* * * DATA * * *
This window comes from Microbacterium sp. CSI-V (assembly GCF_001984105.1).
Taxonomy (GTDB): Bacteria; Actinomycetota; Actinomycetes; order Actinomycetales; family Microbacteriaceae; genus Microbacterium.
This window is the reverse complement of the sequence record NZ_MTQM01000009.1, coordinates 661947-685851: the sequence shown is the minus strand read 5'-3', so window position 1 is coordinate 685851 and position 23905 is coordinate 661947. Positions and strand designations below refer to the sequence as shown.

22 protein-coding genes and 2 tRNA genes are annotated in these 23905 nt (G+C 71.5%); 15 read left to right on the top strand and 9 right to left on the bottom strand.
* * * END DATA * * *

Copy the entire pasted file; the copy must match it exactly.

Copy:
This window comes from Microbacterium sp. CSI-V (assembly GCF_001984105.1).
Taxonomy (GTDB): Bacteria; Actinomycetota; Actinomycetes; order Actinomycetales; family Microbacteriaceae; genus Microbacterium.
This window is the reverse complement of the sequence record NZ_MTQM01000009.1, coordinates 661947-685851: the sequence shown is the minus strand read 5'-3', so window position 1 is coordinate 685851 and position 23905 is coordinate 661947. Positions and strand designations below refer to the sequence as shown.

22 protein-coding genes and 2 tRNA genes are annotated in these 23905 nt (G+C 71.5%); 15 read left to right on the top strand and 9 right to left on the bottom strand.